Although those seeking an optometric education held the school in high esteem, continual pressure from ophthalmology eventually led to the school’s closure in 1954. The alumni organized an immediate protest, claiming the university “failed the people of the state of New York by cutting off the source from which stemmed some great contributions to the science of vision.”4
Later that year, in an attempt to fill the educational void in New York, a small group of optometrists founded the Optometric Center of New York (OCNY), a nonprofit health and education resource.5 It took more than a decade of lobbying before the New York State Legislature voted to establish a new college of optometry. The State University of New York (SUNY) College of Optometry enrolled its first class in September 1971, and has been a powerhouse of education ever since.
In 1937, Mr. Cox argues that, “while on the one hand optometry is greatly undermanned, on the other the profession appears to have an overstock of the wrong kind of material. Specifically, [that] too many of those coming into optometry do not have the proper professional concept.”14 This argument could easily be transposed to contemporary concerns within the field. Today, with 25 optometry schools to choose from, many dredge up the age-old argument about quality over quantity. The debate over the 2016 opening of University of Pikeville-Kentucky College of Optometry, for example, is eerily similar to concerns voiced over the last 125 years.
“Acceptance rates for medicine and other health care professions are around 40%, and at the moment, optometry has an acceptance rate of 70%,” Dominick Maino, OD, MEd, a professor at Illinois College of Optometry, says in a recent Review of Optometry news article. “Although this has not appeared to affect the quality of our entering classes, at some point I would suspect that quality will suffer.”15
KYCO capitalizes on its geographic location with aims to meet a public health need in an underserved area; yet, several ODs expressed disapproval about opening a new optometry college and trying to fill classes with qualified students and overcrowding in the field—the same story from 1937 come back to life.
Growth, however, continues despite the reoccurring arguments regarding the oft-perceived fraught future of the profession. Optometry’s educational history may continue to repeat itself as each new school opens its doors, sparking the new-old debate where the heart of the future exposes its age-old roots. But the undeniable progress leaves optometry solidly recognized as an integral sect of the medical field.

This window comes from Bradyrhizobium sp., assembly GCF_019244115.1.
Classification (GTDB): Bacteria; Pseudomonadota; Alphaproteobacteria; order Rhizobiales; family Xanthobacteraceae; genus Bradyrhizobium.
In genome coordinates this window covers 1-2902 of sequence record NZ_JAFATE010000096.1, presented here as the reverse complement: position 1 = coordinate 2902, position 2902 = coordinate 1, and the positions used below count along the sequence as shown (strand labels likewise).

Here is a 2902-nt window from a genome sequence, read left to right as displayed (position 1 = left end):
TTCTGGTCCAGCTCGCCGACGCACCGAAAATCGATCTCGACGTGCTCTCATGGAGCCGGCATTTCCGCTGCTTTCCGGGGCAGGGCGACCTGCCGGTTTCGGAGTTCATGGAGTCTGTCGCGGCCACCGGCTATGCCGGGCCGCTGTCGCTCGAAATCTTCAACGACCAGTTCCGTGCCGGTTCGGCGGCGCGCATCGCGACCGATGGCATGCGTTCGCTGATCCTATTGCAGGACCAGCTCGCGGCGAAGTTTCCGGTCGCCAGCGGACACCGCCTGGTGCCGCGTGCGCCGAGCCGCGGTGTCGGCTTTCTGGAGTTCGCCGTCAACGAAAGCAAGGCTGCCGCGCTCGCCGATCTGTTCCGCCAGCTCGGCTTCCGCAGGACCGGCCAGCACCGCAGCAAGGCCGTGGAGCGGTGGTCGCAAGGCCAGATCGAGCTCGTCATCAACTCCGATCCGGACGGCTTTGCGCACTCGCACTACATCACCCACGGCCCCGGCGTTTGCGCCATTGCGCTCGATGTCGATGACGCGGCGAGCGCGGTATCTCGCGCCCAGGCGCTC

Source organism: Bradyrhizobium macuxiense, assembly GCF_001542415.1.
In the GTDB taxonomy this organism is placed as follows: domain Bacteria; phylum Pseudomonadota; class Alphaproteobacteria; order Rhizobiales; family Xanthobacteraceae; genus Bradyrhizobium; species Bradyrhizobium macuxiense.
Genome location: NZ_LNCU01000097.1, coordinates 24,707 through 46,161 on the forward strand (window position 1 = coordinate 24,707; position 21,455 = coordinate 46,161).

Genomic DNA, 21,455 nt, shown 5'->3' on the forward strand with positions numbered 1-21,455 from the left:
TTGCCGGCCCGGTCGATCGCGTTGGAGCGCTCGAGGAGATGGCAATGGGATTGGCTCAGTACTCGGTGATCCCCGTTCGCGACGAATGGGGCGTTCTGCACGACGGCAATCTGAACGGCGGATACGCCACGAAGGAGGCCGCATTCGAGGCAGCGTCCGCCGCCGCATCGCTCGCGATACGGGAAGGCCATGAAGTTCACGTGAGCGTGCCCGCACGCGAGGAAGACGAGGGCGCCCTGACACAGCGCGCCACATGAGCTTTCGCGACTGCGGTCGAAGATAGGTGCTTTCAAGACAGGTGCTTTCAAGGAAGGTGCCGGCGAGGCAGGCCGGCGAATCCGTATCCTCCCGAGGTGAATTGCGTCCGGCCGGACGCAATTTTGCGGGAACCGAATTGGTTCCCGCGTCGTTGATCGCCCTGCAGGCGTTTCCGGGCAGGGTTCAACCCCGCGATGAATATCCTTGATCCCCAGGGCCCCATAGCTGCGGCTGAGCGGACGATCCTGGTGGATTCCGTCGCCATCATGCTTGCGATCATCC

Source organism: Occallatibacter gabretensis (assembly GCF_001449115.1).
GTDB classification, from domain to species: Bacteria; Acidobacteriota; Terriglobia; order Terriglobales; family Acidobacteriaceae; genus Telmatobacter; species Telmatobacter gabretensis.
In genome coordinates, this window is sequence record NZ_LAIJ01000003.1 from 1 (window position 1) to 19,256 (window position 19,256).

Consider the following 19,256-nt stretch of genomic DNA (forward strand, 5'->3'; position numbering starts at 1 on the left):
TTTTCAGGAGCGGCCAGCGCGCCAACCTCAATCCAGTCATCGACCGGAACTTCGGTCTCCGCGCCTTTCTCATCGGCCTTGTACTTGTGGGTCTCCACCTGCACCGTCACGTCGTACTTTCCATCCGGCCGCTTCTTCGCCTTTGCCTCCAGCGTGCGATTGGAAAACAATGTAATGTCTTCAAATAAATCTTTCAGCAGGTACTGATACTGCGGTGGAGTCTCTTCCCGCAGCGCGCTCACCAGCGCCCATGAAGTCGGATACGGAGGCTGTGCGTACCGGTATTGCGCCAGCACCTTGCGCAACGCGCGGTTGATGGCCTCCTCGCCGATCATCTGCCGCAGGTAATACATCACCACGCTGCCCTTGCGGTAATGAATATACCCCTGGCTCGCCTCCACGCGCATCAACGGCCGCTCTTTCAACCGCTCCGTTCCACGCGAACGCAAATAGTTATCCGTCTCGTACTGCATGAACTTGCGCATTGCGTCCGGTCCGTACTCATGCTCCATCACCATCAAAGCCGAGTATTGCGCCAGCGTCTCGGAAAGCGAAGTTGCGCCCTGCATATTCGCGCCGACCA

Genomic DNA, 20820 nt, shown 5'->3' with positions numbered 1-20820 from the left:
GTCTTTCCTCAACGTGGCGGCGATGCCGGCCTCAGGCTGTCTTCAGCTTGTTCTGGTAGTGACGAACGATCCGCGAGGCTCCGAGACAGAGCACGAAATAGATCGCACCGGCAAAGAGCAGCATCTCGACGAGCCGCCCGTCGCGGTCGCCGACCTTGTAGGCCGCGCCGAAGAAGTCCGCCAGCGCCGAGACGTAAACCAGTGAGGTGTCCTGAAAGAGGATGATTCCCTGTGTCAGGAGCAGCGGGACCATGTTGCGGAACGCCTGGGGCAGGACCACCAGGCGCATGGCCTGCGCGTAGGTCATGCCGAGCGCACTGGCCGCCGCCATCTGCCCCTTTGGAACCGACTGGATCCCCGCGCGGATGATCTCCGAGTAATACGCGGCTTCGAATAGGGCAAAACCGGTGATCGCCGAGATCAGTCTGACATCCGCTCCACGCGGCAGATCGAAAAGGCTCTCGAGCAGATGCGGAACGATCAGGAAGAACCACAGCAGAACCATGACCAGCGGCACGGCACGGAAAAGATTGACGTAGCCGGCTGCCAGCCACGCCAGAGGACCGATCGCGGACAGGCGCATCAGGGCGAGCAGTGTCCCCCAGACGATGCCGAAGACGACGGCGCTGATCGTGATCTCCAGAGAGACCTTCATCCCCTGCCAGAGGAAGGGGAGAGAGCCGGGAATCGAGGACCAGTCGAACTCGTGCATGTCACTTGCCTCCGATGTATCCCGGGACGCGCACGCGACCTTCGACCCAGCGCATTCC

1. Goss DA. Landmarks in the history of optometry. Hindsight: Journal of Optometry History. 2007;38(2):47-52.
2. Book on the history of the Illinois College of Optometry. Hindsight: Newsletter of the Optometric Historical Society. 1998;29(4).
3. Shaver DV. Opticianry, optometry, and ophthalmology: an overview. Medical Care. 1974;12(9):754-65.
4. Register SJ. A backward glance on optometric educational Institutional profile of schools and colleges of optometry. Optometric Education. 2011;36(2):76-81.
5. AOA website. AOA historical timeline. http://fs.aoa.org/optometry-archives/optometry-timeline.html. Accessed April 1, 2016.
6. McBurnie T. The AOA year in retrospect. The optical journal and review of optometry. The Optical Journal and Review of Optometry. 1934 July:22-5.
7. Folsom LP. Our educational problems. The Optical Journal and Review of Optometry. 1938 July:14-5.
8. Optometric education. Attributes of students graduating from schools and colleges of optometry: An Association of Schools and Colleges report. 2000;26(1):15-19.
9. Attributes of Students Graduating from Schools and Colleges of Optometry: A 2011 Report from the Association of Schools and Colleges of Optometry. 2011.
10. Riis RW. Optometry on trial. Reader’s Digest. Aug 1937;31(184):77-85.
11.Cox ME. Sustaining and projecting optometry. The optical journal and review of optometry. 1941;78(14):34-7.
12. Richardson E. The optical journal and review of optometry. 1946;83(22):46-51.
13. Hirsch MJ, Wick R. The optometric profession. New York: Chilton Book Company, 1968.
14. Cox ME. A little more selectivity. The optical journal and review of optometry. Sept 1937:20-1.15. Hepp R. New OD school debut sparks debate. Review of Optometry. 2016;153(1):6.